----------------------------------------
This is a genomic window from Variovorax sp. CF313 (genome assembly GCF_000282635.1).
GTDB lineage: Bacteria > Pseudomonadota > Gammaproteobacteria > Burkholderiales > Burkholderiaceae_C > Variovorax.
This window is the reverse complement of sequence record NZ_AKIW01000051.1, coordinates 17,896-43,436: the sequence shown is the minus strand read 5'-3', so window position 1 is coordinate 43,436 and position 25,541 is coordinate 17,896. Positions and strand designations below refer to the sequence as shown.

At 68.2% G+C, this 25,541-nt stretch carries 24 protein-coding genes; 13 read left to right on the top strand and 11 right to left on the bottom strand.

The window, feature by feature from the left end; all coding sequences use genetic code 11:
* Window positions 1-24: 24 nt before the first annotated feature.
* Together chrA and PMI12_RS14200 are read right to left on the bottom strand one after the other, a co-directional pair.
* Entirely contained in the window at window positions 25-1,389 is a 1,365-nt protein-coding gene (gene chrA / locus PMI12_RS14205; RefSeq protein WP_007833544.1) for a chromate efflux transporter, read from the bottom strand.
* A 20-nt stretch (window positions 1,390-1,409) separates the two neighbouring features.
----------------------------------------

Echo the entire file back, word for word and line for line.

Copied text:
This is a genomic window from Variovorax sp. CF313 (genome assembly GCF_000282635.1).
GTDB lineage: Bacteria > Pseudomonadota > Gammaproteobacteria > Burkholderiales > Burkholderiaceae_C > Variovorax.
This window is the reverse complement of sequence record NZ_AKIW01000051.1, coordinates 17,896-43,436: the sequence shown is the minus strand read 5'-3', so window position 1 is coordinate 43,436 and position 25,541 is coordinate 17,896. Positions and strand designations below refer to the sequence as shown.

At 68.2% G+C, this 25,541-nt stretch carries 24 protein-coding genes; 13 read left to right on the top strand and 11 right to left on the bottom strand.

The window, feature by feature from the left end; all coding sequences use genetic code 11:
* Window positions 1-24: 24 nt before the first annotated feature.
* Together chrA and PMI12_RS14200 are read right to left on the bottom strand one after the other, a co-directional pair.
* Entirely contained in the window at window positions 25-1,389 is a 1,365-nt protein-coding gene (gene chrA / locus PMI12_RS14205; RefSeq protein WP_007833544.1) for a chromate efflux transporter, read from the bottom strand.
* A 20-nt stretch (window positions 1,390-1,409) separates the two neighbouring features.